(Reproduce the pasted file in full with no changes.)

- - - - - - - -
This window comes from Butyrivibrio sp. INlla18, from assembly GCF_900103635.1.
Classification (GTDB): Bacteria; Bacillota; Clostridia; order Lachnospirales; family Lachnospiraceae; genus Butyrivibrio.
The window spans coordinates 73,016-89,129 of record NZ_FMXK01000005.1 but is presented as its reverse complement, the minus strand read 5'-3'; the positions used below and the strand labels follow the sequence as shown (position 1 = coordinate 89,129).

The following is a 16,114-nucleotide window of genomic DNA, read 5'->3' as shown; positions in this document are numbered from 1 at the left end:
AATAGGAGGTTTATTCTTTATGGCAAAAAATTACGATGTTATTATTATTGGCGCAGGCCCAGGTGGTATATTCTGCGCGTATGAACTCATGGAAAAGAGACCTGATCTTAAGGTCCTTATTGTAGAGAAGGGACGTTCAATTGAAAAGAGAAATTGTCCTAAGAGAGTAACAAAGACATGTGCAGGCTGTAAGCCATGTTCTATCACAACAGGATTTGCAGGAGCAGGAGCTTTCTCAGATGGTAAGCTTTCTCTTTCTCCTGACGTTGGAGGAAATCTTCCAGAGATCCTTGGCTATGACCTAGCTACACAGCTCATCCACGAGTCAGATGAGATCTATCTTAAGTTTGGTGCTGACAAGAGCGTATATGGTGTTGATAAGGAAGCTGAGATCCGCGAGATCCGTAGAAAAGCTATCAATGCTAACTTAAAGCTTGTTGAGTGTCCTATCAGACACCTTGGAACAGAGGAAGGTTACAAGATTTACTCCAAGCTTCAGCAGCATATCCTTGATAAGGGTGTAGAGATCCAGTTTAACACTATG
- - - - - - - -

This window comes from Butyrivibrio sp. INlla18, from assembly GCF_900103635.1.
Classification (GTDB): Bacteria; Bacillota; Clostridia; order Lachnospirales; family Lachnospiraceae; genus Butyrivibrio.
The window spans coordinates 73,016-89,129 of record NZ_FMXK01000005.1 but is presented as its reverse complement, the minus strand read 5'-3'; the positions used below and the strand labels follow the sequence as shown (position 1 = coordinate 89,129).

The following is a 16,114-nucleotide window of genomic DNA, read 5'->3' as shown; positions in this document are numbered from 1 at the left end:
AATAGGAGGTTTATTCTTTATGGCAAAAAATTACGATGTTATTATTATTGGCGCAGGCCCAGGTGGTATATTCTGCGCGTATGAACTCATGGAAAAGAGACCTGATCTTAAGGTCCTTATTGTAGAGAAGGGACGTTCAATTGAAAAGAGAAATTGTCCTAAGAGAGTAACAAAGACATGTGCAGGCTGTAAGCCATGTTCTATCACAACAGGATTTGCAGGAGCAGGAGCTTTCTCAGATGGTAAGCTTTCTCTTTCTCCTGACGTTGGAGGAAATCTTCCAGAGATCCTTGGCTATGACCTAGCTACACAGCTCATCCACGAGTCAGATGAGATCTATCTTAAGTTTGGTGCTGACAAGAGCGTATATGGTGTTGATAAGGAAGCTGAGATCCGCGAGATCCGTAGAAAAGCTATCAATGCTAACTTAAAGCTTGTTGAGTGTCCTATCAGACACCTTGGAACAGAGGAAGGTTACAAGATTTACTCCAAGCTTCAGCAGCATATCCTTGATAAGGGTGTAGAGATCCAGTTTAACACTATG